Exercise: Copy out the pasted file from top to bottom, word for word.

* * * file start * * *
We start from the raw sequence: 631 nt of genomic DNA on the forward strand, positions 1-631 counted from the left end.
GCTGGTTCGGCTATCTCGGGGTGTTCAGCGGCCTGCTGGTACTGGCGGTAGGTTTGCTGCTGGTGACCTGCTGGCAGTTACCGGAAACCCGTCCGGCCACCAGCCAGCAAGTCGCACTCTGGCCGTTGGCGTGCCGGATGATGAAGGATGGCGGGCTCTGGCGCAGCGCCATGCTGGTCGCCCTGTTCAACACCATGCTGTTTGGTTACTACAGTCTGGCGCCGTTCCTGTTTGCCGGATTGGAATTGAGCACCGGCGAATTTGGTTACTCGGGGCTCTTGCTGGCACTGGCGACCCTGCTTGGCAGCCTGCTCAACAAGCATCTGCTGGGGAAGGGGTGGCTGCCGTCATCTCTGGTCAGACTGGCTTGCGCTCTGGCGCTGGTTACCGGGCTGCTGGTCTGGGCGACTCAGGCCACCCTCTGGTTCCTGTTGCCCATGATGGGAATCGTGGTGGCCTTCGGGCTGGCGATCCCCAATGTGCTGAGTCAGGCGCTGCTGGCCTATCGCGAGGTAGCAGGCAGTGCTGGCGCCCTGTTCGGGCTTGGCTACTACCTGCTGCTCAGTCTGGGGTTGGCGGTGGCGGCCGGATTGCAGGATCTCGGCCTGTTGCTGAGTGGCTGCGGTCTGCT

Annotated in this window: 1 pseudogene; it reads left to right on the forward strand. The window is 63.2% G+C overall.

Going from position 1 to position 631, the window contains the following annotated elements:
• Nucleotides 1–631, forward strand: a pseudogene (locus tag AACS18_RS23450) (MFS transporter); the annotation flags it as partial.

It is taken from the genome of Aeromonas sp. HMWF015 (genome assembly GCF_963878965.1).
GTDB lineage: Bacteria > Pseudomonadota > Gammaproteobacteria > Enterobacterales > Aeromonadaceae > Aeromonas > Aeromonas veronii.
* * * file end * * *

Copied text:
We start from the raw sequence: 631 nt of genomic DNA on the forward strand, positions 1-631 counted from the left end.
GCTGGTTCGGCTATCTCGGGGTGTTCAGCGGCCTGCTGGTACTGGCGGTAGGTTTGCTGCTGGTGACCTGCTGGCAGTTACCGGAAACCCGTCCGGCCACCAGCCAGCAAGTCGCACTCTGGCCGTTGGCGTGCCGGATGATGAAGGATGGCGGGCTCTGGCGCAGCGCCATGCTGGTCGCCCTGTTCAACACCATGCTGTTTGGTTACTACAGTCTGGCGCCGTTCCTGTTTGCCGGATTGGAATTGAGCACCGGCGAATTTGGTTACTCGGGGCTCTTGCTGGCACTGGCGACCCTGCTTGGCAGCCTGCTCAACAAGCATCTGCTGGGGAAGGGGTGGCTGCCGTCATCTCTGGTCAGACTGGCTTGCGCTCTGGCGCTGGTTACCGGGCTGCTGGTCTGGGCGACTCAGGCCACCCTCTGGTTCCTGTTGCCCATGATGGGAATCGTGGTGGCCTTCGGGCTGGCGATCCCCAATGTGCTGAGTCAGGCGCTGCTGGCCTATCGCGAGGTAGCAGGCAGTGCTGGCGCCCTGTTCGGGCTTGGCTACTACCTGCTGCTCAGTCTGGGGTTGGCGGTGGCGGCCGGATTGCAGGATCTCGGCCTGTTGCTGAGTGGCTGCGGTCTGCT

Annotated in this window: 1 pseudogene; it reads left to right on the forward strand. The window is 63.2% G+C overall.

Going from position 1 to position 631, the window contains the following annotated elements:
• Nucleotides 1–631, forward strand: a pseudogene (locus tag AACS18_RS23450) (MFS transporter); the annotation flags it as partial.

It is taken from the genome of Aeromonas sp. HMWF015 (genome assembly GCF_963878965.1).
GTDB lineage: Bacteria > Pseudomonadota > Gammaproteobacteria > Enterobacterales > Aeromonadaceae > Aeromonas > Aeromonas veronii.